Swiss Stocks Fall as U.S. Adds Fewer Jobs Than ForecastTom Stoukas
Swiss stocks retreated, posting their biggest two-day drop in 16 months, as a report showed the U.S. economy created fewer jobs than expected.
Swatch Group AG posted the biggest decline on the benchmark Swiss Market Index, slipping 4.1 percent. Holcim Ltd. retreated
The SMI lost 1.6 percent to 7,641.11 at the close of trading in Zurich. The equity benchmark slid 1.4 percent yesterday as European Central Bank President Mario Draghi warned of risks to the euro area’s economic recovery in the second half. The gauge dropped 2.2 percent this week. The broader Swiss Performance Index also fell 1.6 percent today.
“There is disappointment on the employment report,” John Plassard, who helps oversee $28 billion as vice president at Mirabaud Securities LLP, said in a telephone interview from Geneva. “Also, we have touched some highs this week, so before the weekend people are taking profit.”
The SMI climbed to its highest level this year on April 2. The number of stocks changing hands in the Swiss gauge was 15 percent greater than the average of the past 30 days, according to data compiled by Bloomberg.
In the U.S., the non-farm payrolls report showed that employers in the world’s largest economy hired a net 88,000 workers in March, fewer than the 190,000 forecast by economists. The unemployment rate dropped to 7.6 percent. The labor force participation rate decreased to 63.3 percent, the lowest since May 1979.
The Swiss currency reached a 20 month-low of 1.2569 per euro in January. The franc has since strengthened to 1.2148 as Cyprus negotiated a bailout from the European Union and the International Monetary Fund, while a workable government failed to emerge from Italy’s parliamentary elections.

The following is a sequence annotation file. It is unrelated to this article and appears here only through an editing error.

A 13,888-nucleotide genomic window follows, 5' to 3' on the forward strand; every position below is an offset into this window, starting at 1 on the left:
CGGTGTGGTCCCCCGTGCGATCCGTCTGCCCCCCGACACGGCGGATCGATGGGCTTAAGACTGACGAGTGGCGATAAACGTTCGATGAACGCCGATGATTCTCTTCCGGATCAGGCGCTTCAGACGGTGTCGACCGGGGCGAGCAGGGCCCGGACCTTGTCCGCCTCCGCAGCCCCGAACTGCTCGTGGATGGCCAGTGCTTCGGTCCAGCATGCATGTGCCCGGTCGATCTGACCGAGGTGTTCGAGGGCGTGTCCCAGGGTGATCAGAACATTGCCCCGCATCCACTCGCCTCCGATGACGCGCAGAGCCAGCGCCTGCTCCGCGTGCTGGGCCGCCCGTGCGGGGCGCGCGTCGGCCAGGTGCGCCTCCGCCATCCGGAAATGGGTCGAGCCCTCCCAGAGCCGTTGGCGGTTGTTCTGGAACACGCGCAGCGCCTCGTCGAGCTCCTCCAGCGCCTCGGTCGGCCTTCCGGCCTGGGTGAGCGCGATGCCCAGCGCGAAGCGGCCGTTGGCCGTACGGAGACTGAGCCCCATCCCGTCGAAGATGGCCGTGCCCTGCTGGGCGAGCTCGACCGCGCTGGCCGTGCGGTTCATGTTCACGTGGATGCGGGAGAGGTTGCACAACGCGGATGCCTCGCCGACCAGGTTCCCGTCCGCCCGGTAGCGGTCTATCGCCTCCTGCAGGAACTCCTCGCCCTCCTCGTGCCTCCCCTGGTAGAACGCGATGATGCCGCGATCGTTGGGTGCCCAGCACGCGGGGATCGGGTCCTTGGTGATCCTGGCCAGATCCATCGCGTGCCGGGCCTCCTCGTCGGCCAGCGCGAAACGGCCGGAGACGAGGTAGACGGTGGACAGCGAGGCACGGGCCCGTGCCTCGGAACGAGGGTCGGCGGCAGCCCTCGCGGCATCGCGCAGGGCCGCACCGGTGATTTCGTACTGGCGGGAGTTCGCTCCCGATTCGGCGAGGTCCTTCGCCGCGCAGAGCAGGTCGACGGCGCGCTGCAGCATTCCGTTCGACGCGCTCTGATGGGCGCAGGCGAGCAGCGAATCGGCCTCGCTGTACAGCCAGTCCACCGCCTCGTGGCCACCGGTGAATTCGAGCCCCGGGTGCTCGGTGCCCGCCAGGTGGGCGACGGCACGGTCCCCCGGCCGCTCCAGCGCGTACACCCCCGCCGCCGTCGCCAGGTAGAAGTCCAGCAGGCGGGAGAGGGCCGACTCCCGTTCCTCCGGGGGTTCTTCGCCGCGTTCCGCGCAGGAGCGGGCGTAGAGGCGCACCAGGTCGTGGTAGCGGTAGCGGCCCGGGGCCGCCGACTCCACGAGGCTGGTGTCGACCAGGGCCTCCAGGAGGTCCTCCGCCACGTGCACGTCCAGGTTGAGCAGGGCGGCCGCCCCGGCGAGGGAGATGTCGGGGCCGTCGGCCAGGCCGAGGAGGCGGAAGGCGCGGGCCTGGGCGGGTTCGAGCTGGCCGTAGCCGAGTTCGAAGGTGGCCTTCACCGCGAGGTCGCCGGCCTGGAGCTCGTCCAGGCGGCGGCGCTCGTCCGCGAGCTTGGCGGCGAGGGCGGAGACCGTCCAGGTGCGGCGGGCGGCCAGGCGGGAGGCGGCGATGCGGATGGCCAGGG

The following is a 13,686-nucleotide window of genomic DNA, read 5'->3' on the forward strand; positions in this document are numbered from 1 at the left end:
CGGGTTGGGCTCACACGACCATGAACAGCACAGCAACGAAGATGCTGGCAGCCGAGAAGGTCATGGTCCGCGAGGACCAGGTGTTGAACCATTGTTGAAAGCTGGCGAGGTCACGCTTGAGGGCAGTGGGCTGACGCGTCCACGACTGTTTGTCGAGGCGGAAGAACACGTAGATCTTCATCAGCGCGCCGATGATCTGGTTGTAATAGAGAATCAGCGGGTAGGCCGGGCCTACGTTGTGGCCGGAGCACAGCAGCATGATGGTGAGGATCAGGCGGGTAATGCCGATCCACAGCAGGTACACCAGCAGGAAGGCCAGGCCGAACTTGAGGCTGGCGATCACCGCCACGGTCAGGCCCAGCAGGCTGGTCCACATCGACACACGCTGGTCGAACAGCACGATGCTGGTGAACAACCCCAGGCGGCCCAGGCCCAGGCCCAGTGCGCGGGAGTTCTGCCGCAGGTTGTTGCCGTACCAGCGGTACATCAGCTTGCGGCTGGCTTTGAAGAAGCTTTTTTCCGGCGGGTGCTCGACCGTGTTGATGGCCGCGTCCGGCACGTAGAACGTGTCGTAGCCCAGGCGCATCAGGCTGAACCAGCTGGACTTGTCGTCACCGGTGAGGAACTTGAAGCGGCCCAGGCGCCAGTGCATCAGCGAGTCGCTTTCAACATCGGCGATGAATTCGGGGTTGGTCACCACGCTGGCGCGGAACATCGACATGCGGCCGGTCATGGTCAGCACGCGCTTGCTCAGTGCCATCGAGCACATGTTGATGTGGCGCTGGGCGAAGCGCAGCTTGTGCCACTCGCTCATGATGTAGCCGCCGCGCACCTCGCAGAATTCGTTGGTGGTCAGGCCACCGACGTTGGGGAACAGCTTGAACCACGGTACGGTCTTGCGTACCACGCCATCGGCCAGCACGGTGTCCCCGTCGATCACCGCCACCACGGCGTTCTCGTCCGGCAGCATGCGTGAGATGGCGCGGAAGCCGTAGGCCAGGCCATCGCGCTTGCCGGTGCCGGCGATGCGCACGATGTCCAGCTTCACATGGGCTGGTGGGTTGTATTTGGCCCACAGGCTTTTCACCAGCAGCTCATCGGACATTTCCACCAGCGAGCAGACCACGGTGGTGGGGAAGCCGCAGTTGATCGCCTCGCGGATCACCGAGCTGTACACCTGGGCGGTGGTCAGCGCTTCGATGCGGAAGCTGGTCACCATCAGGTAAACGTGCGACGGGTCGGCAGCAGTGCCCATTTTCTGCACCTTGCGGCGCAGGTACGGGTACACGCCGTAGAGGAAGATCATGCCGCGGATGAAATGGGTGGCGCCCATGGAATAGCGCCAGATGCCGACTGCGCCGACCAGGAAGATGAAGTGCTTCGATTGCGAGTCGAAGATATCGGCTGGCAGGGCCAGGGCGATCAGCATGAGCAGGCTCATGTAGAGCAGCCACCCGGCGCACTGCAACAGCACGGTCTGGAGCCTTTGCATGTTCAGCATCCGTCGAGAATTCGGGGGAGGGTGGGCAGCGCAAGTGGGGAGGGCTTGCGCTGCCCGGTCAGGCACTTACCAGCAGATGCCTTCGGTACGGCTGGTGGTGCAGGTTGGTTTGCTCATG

“There is a link between the Swiss franc and the evolution of the Swiss indexes,” Plassard said. “If in one month the Swiss franc is at 1.20 against the euro, of course the indexes will be much lower than today.”
Swatch Group AG, the biggest maker of Swiss watches, retreated 4.1 percent to 517.50 francs, its biggest drop in 10 months. Cie. Financiere Richemont, the owner of the Cartier brand, slid 3.2 percent to 71.10 francs.
Holcim, the world’s largest cement maker, dropped 3.7 percent to 71.25 francs.
Nestle SA, the world’s largest food company which accounts for 23 percent of the SMI, slid 2 percent to 67.30 francs.
Toilet manufacturer Geberit AG declined 2.2 percent to
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